When I was in my late twenties, living in Minnesota and working as a chemist at 3M, I did a year-long cover-to-cover bible study (well, almost cover-to-cover). I took my science brain, and my hungry heart, and I dived in. A vast collection of stories. Stories of peoples’ encounters with the sacred, and peoples’ efforts to live in a way that honors the sacred. Hundreds of stories and vignettes. Some of these bible stories are windows to God, and some of them are mirrors of human failings. 

With my science brain, full of curiosity, checking vigilantly for inconsistencies, I collected all kinds of juicy tidbits.  What I learned made it clear I hadn’t been getting the whole story on Sunday morning.  (You’re not getting the whole story either.  There just isn’t time.  But I do try to provide some juicy tidbits.). The apostle Peter was married. That was a big deal to a Catholic. None of the New Testament writers ever calls Jesus God. The less Jewish they are, the closer they come, though. And women were apostles, led churches, and paid the bills for Jesus’ ministry. So many other details that got my mind spinning.

With my hungry heart, wanting to connect with the sacred and to follow Jesus, I found myself in some of those stories.  I identified with Doubting Thomas, and the Samaritan woman at the well, and Balaam (do you know Balaam? He did not make the assigned readings of the lectionary.  We’ll talk about him this summer.) I identified with prophets who see things other people don’t want to see.

During that transformative year of bible study, I started seeing a spiritual director, Priscilla Braun. When we sat down together for the first time, I told her how I had been studying the bible in depth, and didn’t want to lose this connections I was making to the sacred.  Hearing my experience, she said something that stuck with me. “Your story is sacred scripture.”  Seriously? I thought, how can that be? “There is the scripture from long ago, gathered into this book we call the Bible, and there is the scripture that you and God are writing today, in your life.” Whoa.

God is still speaking, and one of the ways God is speaking is to you, and through you.  Your story is sacred scripture. Can you believe that? Do you have the nerve to tell your story that way? Courage might be required. Humility might be required. A good listener might be required. What is your sacred story? I’d love to have that conversation with you.

Tucked into our official scriptures are countless characters whose sacred stories are largely untold; ignored or misunderstood by interpreters, sometimes even by the writers of scripture.  The anointing woman of today’s reading is one of these. What do you usually remember about the anointing woman?  Was she a sinner at Jesus’ feet, wiping them with her hair?  That’s memorable.  But that’s Luke’s story, and it came after Mark’s.  Mark’s anointing woman only gets noticed for wasting expensive perfume.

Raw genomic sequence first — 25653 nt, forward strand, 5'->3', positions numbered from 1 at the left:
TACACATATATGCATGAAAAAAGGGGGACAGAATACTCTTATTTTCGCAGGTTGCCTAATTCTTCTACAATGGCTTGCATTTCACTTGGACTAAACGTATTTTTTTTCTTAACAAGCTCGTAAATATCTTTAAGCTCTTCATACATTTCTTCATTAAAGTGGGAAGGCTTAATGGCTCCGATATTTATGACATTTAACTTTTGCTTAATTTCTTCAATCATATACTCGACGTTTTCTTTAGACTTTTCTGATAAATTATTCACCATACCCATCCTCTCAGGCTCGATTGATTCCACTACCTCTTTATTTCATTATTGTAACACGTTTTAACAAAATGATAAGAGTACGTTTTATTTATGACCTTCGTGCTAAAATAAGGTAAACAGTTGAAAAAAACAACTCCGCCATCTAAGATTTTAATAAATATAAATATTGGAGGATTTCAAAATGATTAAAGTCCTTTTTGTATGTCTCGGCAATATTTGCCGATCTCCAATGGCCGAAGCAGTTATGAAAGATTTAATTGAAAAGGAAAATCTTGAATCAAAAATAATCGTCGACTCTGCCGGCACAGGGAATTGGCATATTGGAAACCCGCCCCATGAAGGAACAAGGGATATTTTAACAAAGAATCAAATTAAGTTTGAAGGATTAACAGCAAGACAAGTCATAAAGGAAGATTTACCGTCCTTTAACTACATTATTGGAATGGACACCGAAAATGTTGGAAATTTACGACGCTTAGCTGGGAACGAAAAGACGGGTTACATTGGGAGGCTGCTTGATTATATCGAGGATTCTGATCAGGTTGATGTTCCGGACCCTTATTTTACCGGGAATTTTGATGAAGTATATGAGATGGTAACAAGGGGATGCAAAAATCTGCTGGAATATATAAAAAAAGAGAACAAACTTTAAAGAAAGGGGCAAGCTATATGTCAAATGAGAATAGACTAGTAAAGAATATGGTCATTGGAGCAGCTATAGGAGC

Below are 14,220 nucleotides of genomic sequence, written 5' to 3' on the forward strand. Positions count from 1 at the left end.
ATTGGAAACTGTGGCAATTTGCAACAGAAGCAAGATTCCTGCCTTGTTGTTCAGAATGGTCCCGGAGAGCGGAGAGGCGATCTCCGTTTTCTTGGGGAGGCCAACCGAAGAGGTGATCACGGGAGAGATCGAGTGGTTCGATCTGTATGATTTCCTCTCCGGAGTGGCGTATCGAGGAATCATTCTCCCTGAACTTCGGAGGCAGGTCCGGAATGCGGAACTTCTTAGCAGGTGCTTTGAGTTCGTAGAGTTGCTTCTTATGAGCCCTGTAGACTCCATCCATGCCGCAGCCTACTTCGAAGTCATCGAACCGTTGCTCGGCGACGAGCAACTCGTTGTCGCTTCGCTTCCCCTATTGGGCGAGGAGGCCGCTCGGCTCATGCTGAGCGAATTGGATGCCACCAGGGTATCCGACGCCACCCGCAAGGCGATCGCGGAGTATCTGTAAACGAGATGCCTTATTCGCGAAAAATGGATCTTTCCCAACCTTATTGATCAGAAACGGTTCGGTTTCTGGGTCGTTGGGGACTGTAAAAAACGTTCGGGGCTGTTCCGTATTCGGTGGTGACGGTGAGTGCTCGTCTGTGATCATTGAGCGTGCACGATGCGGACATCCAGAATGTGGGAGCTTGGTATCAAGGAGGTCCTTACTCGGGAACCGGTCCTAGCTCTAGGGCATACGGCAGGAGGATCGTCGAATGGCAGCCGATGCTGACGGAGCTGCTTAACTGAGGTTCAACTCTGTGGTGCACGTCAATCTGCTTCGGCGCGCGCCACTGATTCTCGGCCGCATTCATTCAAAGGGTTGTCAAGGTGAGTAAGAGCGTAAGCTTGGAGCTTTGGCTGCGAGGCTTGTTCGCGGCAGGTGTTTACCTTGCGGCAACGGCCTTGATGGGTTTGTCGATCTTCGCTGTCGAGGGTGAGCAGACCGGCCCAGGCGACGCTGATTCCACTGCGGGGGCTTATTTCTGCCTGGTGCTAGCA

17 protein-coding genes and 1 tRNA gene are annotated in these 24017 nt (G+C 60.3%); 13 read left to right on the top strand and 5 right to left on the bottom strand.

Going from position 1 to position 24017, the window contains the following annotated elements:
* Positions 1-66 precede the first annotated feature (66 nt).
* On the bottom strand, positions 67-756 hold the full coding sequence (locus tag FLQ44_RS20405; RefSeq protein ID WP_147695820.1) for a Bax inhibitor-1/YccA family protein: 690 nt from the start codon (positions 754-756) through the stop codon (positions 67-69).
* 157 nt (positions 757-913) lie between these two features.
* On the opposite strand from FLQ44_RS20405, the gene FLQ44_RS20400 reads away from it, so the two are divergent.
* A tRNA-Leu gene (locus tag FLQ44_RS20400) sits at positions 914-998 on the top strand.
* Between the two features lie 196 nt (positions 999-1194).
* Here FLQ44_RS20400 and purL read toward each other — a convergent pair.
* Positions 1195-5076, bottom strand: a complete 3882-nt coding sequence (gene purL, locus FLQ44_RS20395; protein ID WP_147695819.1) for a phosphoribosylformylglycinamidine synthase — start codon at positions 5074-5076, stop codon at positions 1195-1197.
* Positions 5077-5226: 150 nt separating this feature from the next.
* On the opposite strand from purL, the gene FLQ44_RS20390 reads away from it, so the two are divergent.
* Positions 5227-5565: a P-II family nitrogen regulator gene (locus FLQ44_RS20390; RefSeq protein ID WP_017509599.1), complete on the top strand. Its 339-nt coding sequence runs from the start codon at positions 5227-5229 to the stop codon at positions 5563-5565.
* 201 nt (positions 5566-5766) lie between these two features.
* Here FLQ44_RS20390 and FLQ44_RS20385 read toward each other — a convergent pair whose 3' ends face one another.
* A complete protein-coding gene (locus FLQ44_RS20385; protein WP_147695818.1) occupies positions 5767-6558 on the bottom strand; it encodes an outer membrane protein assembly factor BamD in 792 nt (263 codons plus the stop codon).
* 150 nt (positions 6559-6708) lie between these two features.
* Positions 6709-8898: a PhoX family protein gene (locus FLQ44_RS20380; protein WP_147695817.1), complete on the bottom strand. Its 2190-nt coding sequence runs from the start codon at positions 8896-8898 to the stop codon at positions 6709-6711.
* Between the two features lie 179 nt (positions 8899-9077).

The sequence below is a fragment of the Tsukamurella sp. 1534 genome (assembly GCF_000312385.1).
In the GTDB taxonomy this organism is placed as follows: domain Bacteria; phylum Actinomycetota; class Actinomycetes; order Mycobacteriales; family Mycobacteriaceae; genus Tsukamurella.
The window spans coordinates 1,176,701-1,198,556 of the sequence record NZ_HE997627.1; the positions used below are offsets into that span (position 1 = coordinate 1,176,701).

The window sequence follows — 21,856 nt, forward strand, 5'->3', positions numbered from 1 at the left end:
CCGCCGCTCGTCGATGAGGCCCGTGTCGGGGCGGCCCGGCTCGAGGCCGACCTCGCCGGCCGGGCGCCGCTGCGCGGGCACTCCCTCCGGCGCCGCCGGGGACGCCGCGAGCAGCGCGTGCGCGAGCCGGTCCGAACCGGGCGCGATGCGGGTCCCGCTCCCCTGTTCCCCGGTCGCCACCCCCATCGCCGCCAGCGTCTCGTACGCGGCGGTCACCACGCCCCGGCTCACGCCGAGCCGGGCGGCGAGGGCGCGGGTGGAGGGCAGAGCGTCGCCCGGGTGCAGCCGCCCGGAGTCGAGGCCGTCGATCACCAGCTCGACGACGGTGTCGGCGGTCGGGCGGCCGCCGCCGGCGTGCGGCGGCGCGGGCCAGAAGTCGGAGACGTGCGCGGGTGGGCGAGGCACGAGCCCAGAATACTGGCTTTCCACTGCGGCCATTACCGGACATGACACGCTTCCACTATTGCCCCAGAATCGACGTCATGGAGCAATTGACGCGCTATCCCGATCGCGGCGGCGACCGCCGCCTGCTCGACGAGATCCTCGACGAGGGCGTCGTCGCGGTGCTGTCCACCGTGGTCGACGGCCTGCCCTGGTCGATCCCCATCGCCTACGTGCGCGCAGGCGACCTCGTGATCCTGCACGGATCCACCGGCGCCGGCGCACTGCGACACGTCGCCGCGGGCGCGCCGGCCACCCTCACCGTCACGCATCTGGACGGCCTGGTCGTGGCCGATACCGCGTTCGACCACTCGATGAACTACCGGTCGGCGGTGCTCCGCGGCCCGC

I’ll begin by refreshing your memory about this anointing woman, because otherwise we will be thinking of the other three anointing women– there’s one in each of the four gospel.  First, the setting.  It’s already past Palm Sunday. Jesus has been in Jerusalem during the day, causing trouble, so it is not safe for him to sleep there.  He goes each night to the small town of Bethany, and that is where we find him at a dinner party. The Last Supper is only a day or two away. Things are getting intense. And what do we know about this woman?  Next to nothing. We don’t know her name. We know she crashed a dinner party, and she broke open an expensive bottle of fragrant oil, and she poured it over Jesus’ head.  That is a really strange thing to do.  In the etiquette of first century dinner parties, it is normal to wash someone’s feet.  In a well-off home, at the beginning of the party a servant would wash your feet and anoint them with oil because they got dry and dusty from the road.  Admittedly, wiping a person’s feet with your hair, as Luke tells the story, is over the top, but anointing someone’s feet is normal.  Anointing someone’s head is not normal. The dinner guests are outraged by this.  They want to know: why is this expensive oil being wasted?  They don’t understand what the heck she’s doing.  But Jesus defends her action, and he says an amazing thing.  He says “Wherever the Gospel is preached, throughout the world, what she has done will also be told in memory of her.” Which clearly did not happen. So it was a big deal what she did, and it was forgotten.  We never told her story.

Jesus tells us what her action means.  He says, “She has done a beautiful thing.  She has anointed my body beforehand for burial.”  That’s heavy.  Jesus had been trying to tell his disciples what was coming: that he was going to Jerusalem, and he was going to do some really dangerous things, and he probably was going to get killed.  But in Mark’s Gospel, his disciples never understood what he was telling them. It was too hard.  It was not how they thought the story should be told. This woman somehow was in the inner circle.  She heard Jesus talking about his impending death and she got this hard truth: she understood that he was going to die.